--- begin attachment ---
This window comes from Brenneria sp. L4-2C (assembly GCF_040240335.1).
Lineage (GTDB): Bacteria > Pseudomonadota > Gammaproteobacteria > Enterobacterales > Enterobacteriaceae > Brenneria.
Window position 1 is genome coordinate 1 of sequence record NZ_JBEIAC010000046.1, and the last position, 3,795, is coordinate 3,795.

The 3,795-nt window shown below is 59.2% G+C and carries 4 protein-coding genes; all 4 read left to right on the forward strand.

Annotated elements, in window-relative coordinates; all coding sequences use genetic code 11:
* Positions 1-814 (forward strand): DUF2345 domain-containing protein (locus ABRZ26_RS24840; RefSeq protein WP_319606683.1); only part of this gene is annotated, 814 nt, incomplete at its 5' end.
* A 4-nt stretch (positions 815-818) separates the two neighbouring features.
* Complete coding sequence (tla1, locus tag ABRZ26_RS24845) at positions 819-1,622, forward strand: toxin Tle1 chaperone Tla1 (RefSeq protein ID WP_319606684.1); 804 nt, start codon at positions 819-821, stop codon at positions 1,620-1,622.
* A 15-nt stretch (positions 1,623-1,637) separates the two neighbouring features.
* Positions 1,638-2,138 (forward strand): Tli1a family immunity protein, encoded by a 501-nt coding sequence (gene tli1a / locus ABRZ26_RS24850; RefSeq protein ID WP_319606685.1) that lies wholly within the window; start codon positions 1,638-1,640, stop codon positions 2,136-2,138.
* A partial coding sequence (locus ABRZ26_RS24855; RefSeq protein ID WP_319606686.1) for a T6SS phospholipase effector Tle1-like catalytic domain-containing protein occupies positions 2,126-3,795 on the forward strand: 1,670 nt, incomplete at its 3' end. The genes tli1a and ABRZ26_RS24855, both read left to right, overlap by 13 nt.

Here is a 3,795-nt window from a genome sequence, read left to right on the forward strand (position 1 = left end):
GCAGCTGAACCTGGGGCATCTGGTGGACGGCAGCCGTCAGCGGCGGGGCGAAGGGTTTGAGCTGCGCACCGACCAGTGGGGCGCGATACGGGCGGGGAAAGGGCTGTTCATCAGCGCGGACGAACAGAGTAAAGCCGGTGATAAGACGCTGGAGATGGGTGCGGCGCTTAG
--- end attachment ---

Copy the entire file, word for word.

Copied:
This window comes from Brenneria sp. L4-2C (assembly GCF_040240335.1).
Lineage (GTDB): Bacteria > Pseudomonadota > Gammaproteobacteria > Enterobacterales > Enterobacteriaceae > Brenneria.
Window position 1 is genome coordinate 1 of sequence record NZ_JBEIAC010000046.1, and the last position, 3,795, is coordinate 3,795.

The 3,795-nt window shown below is 59.2% G+C and carries 4 protein-coding genes; all 4 read left to right on the forward strand.

Annotated elements, in window-relative coordinates; all coding sequences use genetic code 11:
* Positions 1-814 (forward strand): DUF2345 domain-containing protein (locus ABRZ26_RS24840; RefSeq protein WP_319606683.1); only part of this gene is annotated, 814 nt, incomplete at its 5' end.
* A 4-nt stretch (positions 815-818) separates the two neighbouring features.
* Complete coding sequence (tla1, locus tag ABRZ26_RS24845) at positions 819-1,622, forward strand: toxin Tle1 chaperone Tla1 (RefSeq protein ID WP_319606684.1); 804 nt, start codon at positions 819-821, stop codon at positions 1,620-1,622.
* A 15-nt stretch (positions 1,623-1,637) separates the two neighbouring features.
* Positions 1,638-2,138 (forward strand): Tli1a family immunity protein, encoded by a 501-nt coding sequence (gene tli1a / locus ABRZ26_RS24850; RefSeq protein ID WP_319606685.1) that lies wholly within the window; start codon positions 1,638-1,640, stop codon positions 2,136-2,138.
* A partial coding sequence (locus ABRZ26_RS24855; RefSeq protein ID WP_319606686.1) for a T6SS phospholipase effector Tle1-like catalytic domain-containing protein occupies positions 2,126-3,795 on the forward strand: 1,670 nt, incomplete at its 3' end. The genes tli1a and ABRZ26_RS24855, both read left to right, overlap by 13 nt.

Here is a 3,795-nt window from a genome sequence, read left to right on the forward strand (position 1 = left end):
GCAGCTGAACCTGGGGCATCTGGTGGACGGCAGCCGTCAGCGGCGGGGCGAAGGGTTTGAGCTGCGCACCGACCAGTGGGGCGCGATACGGGCGGGGAAAGGGCTGTTCATCAGCGCGGACGAACAGAGTAAAGCCGGTGATAAGACGCTGGAGATGGGTGCGGCGCTTAG